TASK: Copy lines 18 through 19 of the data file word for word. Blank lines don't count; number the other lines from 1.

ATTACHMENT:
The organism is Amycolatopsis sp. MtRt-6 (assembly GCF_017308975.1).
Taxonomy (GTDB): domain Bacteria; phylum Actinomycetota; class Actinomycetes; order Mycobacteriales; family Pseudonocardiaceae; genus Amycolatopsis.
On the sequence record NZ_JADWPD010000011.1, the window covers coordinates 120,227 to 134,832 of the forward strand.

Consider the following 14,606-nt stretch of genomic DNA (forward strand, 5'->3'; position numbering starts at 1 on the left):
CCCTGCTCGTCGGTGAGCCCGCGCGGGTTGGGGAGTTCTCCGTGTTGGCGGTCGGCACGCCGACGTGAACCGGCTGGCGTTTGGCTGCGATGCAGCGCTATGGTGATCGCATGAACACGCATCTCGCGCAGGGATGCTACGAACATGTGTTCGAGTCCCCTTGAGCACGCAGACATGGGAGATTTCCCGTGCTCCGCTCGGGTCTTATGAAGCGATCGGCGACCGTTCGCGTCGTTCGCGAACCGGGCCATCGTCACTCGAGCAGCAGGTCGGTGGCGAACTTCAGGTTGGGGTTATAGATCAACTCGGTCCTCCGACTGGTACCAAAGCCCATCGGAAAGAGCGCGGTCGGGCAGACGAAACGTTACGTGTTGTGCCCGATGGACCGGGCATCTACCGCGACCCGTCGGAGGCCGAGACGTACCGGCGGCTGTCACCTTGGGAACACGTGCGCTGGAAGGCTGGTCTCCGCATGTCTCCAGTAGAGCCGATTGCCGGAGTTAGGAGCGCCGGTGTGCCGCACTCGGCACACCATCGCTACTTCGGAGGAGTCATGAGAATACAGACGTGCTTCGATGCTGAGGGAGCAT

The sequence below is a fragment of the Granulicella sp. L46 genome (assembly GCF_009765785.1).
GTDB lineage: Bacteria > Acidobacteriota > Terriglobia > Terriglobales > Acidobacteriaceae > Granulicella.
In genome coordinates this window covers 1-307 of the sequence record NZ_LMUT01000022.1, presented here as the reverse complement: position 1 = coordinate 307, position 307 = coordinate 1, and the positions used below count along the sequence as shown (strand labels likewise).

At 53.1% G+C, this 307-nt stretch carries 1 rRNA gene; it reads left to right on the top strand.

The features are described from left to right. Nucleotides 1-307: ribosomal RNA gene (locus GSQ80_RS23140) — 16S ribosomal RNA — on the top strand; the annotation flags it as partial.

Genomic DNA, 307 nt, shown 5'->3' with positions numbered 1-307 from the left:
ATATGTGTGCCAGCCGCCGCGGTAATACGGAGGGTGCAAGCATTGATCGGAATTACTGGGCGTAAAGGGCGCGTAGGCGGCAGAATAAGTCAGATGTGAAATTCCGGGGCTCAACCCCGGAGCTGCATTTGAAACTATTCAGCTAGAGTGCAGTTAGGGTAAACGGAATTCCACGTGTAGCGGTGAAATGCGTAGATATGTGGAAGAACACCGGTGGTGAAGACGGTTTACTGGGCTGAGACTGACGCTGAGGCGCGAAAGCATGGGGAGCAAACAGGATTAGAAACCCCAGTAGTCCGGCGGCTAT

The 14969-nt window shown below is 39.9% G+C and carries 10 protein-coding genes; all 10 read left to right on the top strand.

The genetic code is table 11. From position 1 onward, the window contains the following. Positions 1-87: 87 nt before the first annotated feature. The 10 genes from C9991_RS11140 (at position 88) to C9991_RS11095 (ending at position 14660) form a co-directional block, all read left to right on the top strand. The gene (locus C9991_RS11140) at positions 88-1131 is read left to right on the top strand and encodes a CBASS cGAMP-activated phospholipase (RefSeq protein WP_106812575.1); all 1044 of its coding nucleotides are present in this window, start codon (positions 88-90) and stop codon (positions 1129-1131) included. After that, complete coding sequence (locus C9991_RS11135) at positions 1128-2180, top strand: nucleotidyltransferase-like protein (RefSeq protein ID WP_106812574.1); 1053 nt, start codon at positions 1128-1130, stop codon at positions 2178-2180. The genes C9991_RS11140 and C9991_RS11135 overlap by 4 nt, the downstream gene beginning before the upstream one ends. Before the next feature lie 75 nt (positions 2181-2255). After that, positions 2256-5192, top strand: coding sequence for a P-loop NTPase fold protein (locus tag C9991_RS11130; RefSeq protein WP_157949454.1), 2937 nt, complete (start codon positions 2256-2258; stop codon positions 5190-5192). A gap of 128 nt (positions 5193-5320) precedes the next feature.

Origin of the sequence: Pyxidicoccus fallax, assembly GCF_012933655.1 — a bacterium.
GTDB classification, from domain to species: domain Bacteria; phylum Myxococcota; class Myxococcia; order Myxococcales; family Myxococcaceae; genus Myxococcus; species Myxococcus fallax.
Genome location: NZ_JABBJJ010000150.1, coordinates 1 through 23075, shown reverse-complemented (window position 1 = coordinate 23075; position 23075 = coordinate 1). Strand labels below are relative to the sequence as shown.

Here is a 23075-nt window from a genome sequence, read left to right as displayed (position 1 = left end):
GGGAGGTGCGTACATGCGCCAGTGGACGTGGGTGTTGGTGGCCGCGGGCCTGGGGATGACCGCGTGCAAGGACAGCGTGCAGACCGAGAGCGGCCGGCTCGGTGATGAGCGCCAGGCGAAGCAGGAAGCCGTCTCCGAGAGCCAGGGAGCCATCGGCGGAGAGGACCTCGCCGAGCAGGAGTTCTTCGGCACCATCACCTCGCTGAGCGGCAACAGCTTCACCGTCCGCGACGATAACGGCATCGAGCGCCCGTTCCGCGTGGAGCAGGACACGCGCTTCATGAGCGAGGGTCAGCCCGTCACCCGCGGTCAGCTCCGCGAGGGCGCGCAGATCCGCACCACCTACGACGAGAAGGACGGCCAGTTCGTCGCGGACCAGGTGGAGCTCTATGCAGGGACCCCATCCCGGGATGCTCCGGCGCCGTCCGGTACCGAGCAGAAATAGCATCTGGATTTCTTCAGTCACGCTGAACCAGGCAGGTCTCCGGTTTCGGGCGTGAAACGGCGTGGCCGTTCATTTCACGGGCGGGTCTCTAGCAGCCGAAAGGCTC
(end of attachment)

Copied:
Here is a 23075-nt window from a genome sequence, read left to right as displayed (position 1 = left end):
GGGAGGTGCGTACATGCGCCAGTGGACGTGGGTGTTGGTGGCCGCGGGCCTGGGGATGACCGCGTGCAAGGACAGCGTGCAGACCGAGAGCGGCCGGCTCGGTGATGAGCGCCAGGCGAAGCAGGAAGCCGTCTCCGAGAGCCAGGGAGCCATCGGCGGAGAGGACCTCGCCGAGCAGGAGTTCTTCGGCACCATCACCTCGCTGAGCGGCAACAGCTTCACCGTCCGCGACGATAACGGCATCGAGCGCCCGTTCCGCGTGGAGCAGGACACGCGCTTCATGAGCGAGGGTCAGCCCGTCACCCGCGGTCAGCTCCGCGAGGGCGCGCAGATCCGCACCACCTACGACGAGAAGGACGGCCAGTTCGTCGCGGACCAGGTGGAGCTCTATGCAGGGACCCCATCCCGGGATGCTCCGGCGCCGTCCGGTACCGAGCAGAAATAGCATCTGGATTTCTTCAGTCACGCTGAACCAGGCAGGTCTCCGGTTTCGGGCGTGAAACGGCGTGGCCGTTCATTTCACGGGCGGGTCTCTAGCAGCCGAAAGGCTC